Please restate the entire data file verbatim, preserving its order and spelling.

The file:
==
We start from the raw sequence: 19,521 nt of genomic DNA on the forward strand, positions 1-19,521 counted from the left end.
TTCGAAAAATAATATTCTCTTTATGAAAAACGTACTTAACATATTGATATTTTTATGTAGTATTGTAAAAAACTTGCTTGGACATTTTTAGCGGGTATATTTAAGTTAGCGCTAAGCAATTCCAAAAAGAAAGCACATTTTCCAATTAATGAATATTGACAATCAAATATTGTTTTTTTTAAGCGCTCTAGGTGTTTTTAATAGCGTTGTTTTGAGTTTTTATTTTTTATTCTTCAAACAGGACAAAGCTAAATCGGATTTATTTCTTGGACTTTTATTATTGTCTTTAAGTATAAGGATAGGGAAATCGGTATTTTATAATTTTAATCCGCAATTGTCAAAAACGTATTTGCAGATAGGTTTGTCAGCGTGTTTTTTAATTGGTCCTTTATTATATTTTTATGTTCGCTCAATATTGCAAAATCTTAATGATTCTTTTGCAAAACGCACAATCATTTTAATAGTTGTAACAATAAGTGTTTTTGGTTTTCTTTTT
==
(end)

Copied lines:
We start from the raw sequence: 19,521 nt of genomic DNA on the forward strand, positions 1-19,521 counted from the left end.
TTCGAAAAATAATATTCTCTTTATGAAAAACGTACTTAACATATTGATATTTTTATGTAGTATTGTAAAAAACTTGCTTGGACATTTTTAGCGGGTATATTTAAGTTAGCGCTAAGCAATTCCAAAAAGAAAGCACATTTTCCAATTAATGAATATTGACAATCAAATATTGTTTTTTTTAAGCGCTCTAGGTGTTTTTAATAGCGTTGTTTTGAGTTTTTATTTTTTATTCTTCAAACAGGACAAAGCTAAATCGGATTTATTTCTTGGACTTTTATTATTGTCTTTAAGTATAAGGATAGGGAAATCGGTATTTTATAATTTTAATCCGCAATTGTCAAAAACGTATTTGCAGATAGGTTTGTCAGCGTGTTTTTTAATTGGTCCTTTATTATATTTTTATGTTCGCTCAATATTGCAAAATCTTAATGATTCTTTTGCAAAACGCACAATCATTTTAATAGTTGTAACAATAAGTGTTTTTGGTTTTCTTTTT